Practicing On V-Drums
Practicing drums is the single biggest issue almost every drummer faces since the invention of the drum set in the early 1900s. The growth of population density in cities around the world has only aggravated it since most citizens have to live in apartments. This makes it almost impossible to practice in an apartment with an acoustic drum set. Let’s face it, drums are loud and obnoxious. Unless you’re trying to get evicted from the building you’re living in, you won’t want to bust out your acoustic drum set for a long, loud practice session. In order to solve this age-old issue, over the years many companies have developed products that allow drummers to practice at home by keeping noise levels to a minimum. The electronic drum kit (e-kit) is the latest development. In this free live drum lesson, Sean Lang shows you how to make best use of an e-kit to practice and discusses some of the advantages and disadvantages of playing on one.
Although the main selling points of e-kits are their reduced noise level and footprint, manufacturers have beefed up their offerings with extremely useful and fun practice features. Nowadays, most e-kit modules come with play-along tracks. You can use them as loops, increase or decrease the tempo at what they’re played and even add in a metronome to the mix for making sure you’re playing in time. You can even connect your MP3 player to a module in order to play along to your favorite songs. Most e-kit metronomes are quite advanced, allowing you to set almost any time signature you can think of as well as different click sounds. To top things off, some of the most popular e-kit models have coach functions that have literally made the modern e-kit a full-blown teaching tool.
Now, e-kits are obviously not acoustic kits. They are very competent in simulating the feel of playing and moving around an acoustic drum set but the feel of the drum and cymbal pads is undeniably different from that of acoustic drums and cymbals. There are also some limitations in regards to sonic and texture nuances. These differences have fueled the ever lasting debate about which kits are the best, acoustic or electronic. Comparisons between both instruments are quite natural since the e-kit is mostly used as a replacement practice tool for the acoustic drum set. However natural this discussion may be, it’s ultimately unnecessary. You see, each instrument has its pros and cons. There are things you can do with e-kits that you can’t do with acoustic sets, much like the opposite. So, instead of discussing which one is better, why not use them both to your advantage?!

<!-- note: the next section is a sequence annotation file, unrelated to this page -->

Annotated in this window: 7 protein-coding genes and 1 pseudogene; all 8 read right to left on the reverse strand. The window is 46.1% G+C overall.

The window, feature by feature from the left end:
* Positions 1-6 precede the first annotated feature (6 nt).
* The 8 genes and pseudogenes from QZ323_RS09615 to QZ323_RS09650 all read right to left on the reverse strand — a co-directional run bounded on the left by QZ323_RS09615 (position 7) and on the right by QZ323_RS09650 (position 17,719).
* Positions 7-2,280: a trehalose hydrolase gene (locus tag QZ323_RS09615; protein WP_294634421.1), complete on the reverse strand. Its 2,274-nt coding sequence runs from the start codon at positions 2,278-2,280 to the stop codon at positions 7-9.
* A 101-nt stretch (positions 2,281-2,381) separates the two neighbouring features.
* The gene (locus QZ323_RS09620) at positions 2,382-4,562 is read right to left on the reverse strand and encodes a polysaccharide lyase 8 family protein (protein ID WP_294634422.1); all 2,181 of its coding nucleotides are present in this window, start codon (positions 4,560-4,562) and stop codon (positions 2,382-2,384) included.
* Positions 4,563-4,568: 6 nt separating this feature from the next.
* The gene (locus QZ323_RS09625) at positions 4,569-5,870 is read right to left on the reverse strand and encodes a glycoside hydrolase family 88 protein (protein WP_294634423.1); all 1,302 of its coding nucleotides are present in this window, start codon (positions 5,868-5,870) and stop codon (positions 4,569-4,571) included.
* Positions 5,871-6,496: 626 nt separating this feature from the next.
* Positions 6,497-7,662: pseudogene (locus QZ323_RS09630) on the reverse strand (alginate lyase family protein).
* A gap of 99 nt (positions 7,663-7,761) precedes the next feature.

If you’re interested in learning more about electronic percussion, we have a very cool video on the Yamaha DTX-950K for you on DrumLessons.com. It’s filled with cool tidbits on how to use electronic drum-sets for gigging purposes, making music, and helping you enjoy your practice sessions way more.
You can use any e-kit to practice the hundreds of free drum lessons we have for you on DrumLessons.com. If you’re a beginner drummer we encourage you to start by learning how to hold the drumsticks. If you’re an intermediate drummer, check the free drum lessons that we have on the intermediate playlist. Advanced drummers can find lessons that might suite their level by checking the advanced playlist instead.
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